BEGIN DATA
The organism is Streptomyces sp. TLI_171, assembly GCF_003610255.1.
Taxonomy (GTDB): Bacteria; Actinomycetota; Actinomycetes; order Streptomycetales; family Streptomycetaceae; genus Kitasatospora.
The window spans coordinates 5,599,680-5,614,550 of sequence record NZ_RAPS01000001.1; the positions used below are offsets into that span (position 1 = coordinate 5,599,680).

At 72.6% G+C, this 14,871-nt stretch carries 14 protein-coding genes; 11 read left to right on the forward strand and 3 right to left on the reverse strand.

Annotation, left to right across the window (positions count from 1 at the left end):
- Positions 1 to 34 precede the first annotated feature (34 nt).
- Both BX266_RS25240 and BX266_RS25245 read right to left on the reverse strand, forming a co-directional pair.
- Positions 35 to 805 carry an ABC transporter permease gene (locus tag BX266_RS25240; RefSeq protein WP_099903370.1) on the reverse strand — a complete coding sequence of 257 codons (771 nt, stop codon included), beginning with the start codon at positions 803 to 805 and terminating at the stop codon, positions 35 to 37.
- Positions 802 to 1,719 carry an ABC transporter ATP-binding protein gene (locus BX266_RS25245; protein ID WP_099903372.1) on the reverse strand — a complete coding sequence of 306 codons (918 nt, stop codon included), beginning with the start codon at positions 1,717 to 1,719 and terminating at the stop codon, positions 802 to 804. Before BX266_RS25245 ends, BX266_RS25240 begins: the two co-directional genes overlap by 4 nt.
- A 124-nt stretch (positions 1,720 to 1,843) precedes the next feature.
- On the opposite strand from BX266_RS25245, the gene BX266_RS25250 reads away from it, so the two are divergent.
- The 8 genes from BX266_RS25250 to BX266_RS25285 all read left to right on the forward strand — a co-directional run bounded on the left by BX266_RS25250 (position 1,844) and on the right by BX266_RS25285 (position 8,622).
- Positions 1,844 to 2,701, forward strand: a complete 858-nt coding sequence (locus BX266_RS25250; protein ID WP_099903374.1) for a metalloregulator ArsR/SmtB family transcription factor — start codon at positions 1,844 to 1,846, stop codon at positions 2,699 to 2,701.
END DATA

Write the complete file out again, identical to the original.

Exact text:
The organism is Streptomyces sp. TLI_171, assembly GCF_003610255.1.
Taxonomy (GTDB): Bacteria; Actinomycetota; Actinomycetes; order Streptomycetales; family Streptomycetaceae; genus Kitasatospora.
The window spans coordinates 5,599,680-5,614,550 of sequence record NZ_RAPS01000001.1; the positions used below are offsets into that span (position 1 = coordinate 5,599,680).

At 72.6% G+C, this 14,871-nt stretch carries 14 protein-coding genes; 11 read left to right on the forward strand and 3 right to left on the reverse strand.

Annotation, left to right across the window (positions count from 1 at the left end):
- Positions 1 to 34 precede the first annotated feature (34 nt).
- Both BX266_RS25240 and BX266_RS25245 read right to left on the reverse strand, forming a co-directional pair.
- Positions 35 to 805 carry an ABC transporter permease gene (locus tag BX266_RS25240; RefSeq protein WP_099903370.1) on the reverse strand — a complete coding sequence of 257 codons (771 nt, stop codon included), beginning with the start codon at positions 803 to 805 and terminating at the stop codon, positions 35 to 37.
- Positions 802 to 1,719 carry an ABC transporter ATP-binding protein gene (locus BX266_RS25245; protein ID WP_099903372.1) on the reverse strand — a complete coding sequence of 306 codons (918 nt, stop codon included), beginning with the start codon at positions 1,717 to 1,719 and terminating at the stop codon, positions 802 to 804. Before BX266_RS25245 ends, BX266_RS25240 begins: the two co-directional genes overlap by 4 nt.
- A 124-nt stretch (positions 1,720 to 1,843) precedes the next feature.
- On the opposite strand from BX266_RS25245, the gene BX266_RS25250 reads away from it, so the two are divergent.
- The 8 genes from BX266_RS25250 to BX266_RS25285 all read left to right on the forward strand — a co-directional run bounded on the left by BX266_RS25250 (position 1,844) and on the right by BX266_RS25285 (position 8,622).
- Positions 1,844 to 2,701, forward strand: a complete 858-nt coding sequence (locus BX266_RS25250; protein ID WP_099903374.1) for a metalloregulator ArsR/SmtB family transcription factor — start codon at positions 1,844 to 1,846, stop codon at positions 2,699 to 2,701.